A Richland city councilman thinks native son Jim Mattis would make a terrific governor or even president.
Phil Lemley hopes his neighbors will help push a grassroots campaign to encourage the now-former Secretary of Defense to run for public office.
And he’s printed up 10 campaign yard signs to start the conversation.
Lemley said he was “devastated” in December when Mattis resigned as the 26th Secretary of Defense over policy differences with President Donald Trump.
Spurred by his disappointment, Lemley enlisted Richland’s Accent Signs to design a simple, flag-themed “Jim Mattis for President” yard sign.
Lemley unsuccessfully ran as a Republican for a seat in the state House last year, but his Mattis signs don’t mention a political party. Mattis’ ex-boss famously called him “sort of a Democrat ” in a 60 Minutes interview last fall.
Passersby wanted signs
One Mattis sign went in Lemley’s yard. Another in his neighbor’s – former State Rep. Larry Haler.
He passed a third along to the Mattis family and gave more to curious passersby who knocked at his door.
Lemley said he has two or three left. He would be thrilled to order more if it helps build a movement to draft Mattis to run for something.
“If we could get a grassroots effort started, I would do anything to make this happen,” he said. “Let’s twist his arm.”
No word from Mattis
Mattis has been silent on the presidential rumblings emanating from his hometown. Lemley confirmed he did not get permission and hasn’t heard anything one way or the other.
It’s unclear if Mattis has visited the Tri-Cities since New Years, when he left office, and the Herald failed to reach him this week about Lemley’s hopes for him.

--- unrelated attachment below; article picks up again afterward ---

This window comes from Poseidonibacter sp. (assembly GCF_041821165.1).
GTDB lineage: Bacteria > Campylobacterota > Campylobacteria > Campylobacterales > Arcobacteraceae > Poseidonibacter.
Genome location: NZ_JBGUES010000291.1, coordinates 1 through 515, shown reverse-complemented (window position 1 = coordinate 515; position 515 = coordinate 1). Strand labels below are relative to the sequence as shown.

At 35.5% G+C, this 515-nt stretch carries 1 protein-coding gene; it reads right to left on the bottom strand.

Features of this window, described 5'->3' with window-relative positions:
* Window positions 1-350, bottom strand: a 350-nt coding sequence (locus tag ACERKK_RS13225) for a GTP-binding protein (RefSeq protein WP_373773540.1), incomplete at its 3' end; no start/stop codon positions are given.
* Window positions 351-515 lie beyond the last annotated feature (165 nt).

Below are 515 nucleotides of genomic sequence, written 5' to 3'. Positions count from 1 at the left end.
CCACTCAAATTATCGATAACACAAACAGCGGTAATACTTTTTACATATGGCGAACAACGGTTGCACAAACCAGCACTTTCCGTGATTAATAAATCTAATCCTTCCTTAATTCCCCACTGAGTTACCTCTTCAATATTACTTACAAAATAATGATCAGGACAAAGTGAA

But that hasn’t stopped Lemley’s sign from generating a lively, if brief, Facebook conversation.
Richlanders cheered Lemley’s efforts and openly speculated about a possible vice presidential candidate. Special Prosecutor Bob Mueller, U.S. Sen. Tammy Duckworth, D-Ill., and former U.N. Ambassador Nikki Haley were suggested.
Lemley, a former Marine who flies a service flag outside his home, says he’s a long time fan of Mattis.
Mattis, 69 was born in Pullman but raised in Richland, where he graduated from Columbia High School (now Richland). He attended Central Washington University, where he launched a highly successful 40-plus year military career.
Lemley became friendly with Mattis after he arranged for him to speak during a Rotary Club program.
He’d reached out to Mattis through the military. He only succeeded in connecting after he had a chance encounter with the general’s mother.
Lemley was door belling for one of his own political campaigns when he met her. He mentioned his interest in having Mattis visit the service club.
Two weeks later, Mattis got in touch to accept, hailing Lemley as a fellow Marine.
“All I had to do was talk to his mother,” Lemley said.
Mattis is legendary in military circles for his interest in veterans and issues.
“Every Marine there is loves this man and worships the ground he walks on,” Lemley said.
Signs of a political nature are broadly protected under the First Amendment.
Lemley said he is careful in his personal campaigns for city council and more recently, state Legislature, to comply with the city code that requires political campaigns to remove yard signs within 10 days after an election.
But the code is silent on how early you can put up your signs.
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